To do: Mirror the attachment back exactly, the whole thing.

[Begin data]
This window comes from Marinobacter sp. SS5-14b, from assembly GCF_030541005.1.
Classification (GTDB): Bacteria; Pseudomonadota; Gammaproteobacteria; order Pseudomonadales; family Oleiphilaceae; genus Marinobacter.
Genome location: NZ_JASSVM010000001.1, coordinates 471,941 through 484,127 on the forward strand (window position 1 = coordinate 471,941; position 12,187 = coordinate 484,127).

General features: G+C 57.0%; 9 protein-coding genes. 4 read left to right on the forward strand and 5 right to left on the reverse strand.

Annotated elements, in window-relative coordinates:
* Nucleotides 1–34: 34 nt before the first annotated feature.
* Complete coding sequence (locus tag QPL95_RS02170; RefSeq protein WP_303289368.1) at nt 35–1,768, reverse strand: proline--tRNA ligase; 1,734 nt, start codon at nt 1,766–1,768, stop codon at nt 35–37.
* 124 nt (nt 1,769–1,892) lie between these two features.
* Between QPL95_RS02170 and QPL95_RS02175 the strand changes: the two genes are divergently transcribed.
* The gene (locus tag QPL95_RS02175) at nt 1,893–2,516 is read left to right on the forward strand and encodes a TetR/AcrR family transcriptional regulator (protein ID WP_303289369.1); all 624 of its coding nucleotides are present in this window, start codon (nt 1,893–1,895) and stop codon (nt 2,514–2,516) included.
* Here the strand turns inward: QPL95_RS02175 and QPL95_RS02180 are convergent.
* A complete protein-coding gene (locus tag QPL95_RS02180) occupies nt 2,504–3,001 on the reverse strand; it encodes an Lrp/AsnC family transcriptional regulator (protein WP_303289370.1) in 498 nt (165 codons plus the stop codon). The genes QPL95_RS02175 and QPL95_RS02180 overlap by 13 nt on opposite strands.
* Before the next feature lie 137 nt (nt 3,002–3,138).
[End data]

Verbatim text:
This window comes from Marinobacter sp. SS5-14b, from assembly GCF_030541005.1.
Classification (GTDB): Bacteria; Pseudomonadota; Gammaproteobacteria; order Pseudomonadales; family Oleiphilaceae; genus Marinobacter.
Genome location: NZ_JASSVM010000001.1, coordinates 471,941 through 484,127 on the forward strand (window position 1 = coordinate 471,941; position 12,187 = coordinate 484,127).

General features: G+C 57.0%; 9 protein-coding genes. 4 read left to right on the forward strand and 5 right to left on the reverse strand.

Annotated elements, in window-relative coordinates:
* Nucleotides 1–34: 34 nt before the first annotated feature.
* Complete coding sequence (locus tag QPL95_RS02170; RefSeq protein WP_303289368.1) at nt 35–1,768, reverse strand: proline--tRNA ligase; 1,734 nt, start codon at nt 1,766–1,768, stop codon at nt 35–37.
* 124 nt (nt 1,769–1,892) lie between these two features.
* Between QPL95_RS02170 and QPL95_RS02175 the strand changes: the two genes are divergently transcribed.
* The gene (locus tag QPL95_RS02175) at nt 1,893–2,516 is read left to right on the forward strand and encodes a TetR/AcrR family transcriptional regulator (protein ID WP_303289369.1); all 624 of its coding nucleotides are present in this window, start codon (nt 1,893–1,895) and stop codon (nt 2,514–2,516) included.
* Here the strand turns inward: QPL95_RS02175 and QPL95_RS02180 are convergent.
* A complete protein-coding gene (locus tag QPL95_RS02180) occupies nt 2,504–3,001 on the reverse strand; it encodes an Lrp/AsnC family transcriptional regulator (protein WP_303289370.1) in 498 nt (165 codons plus the stop codon). The genes QPL95_RS02175 and QPL95_RS02180 overlap by 13 nt on opposite strands.
* Before the next feature lie 137 nt (nt 3,002–3,138).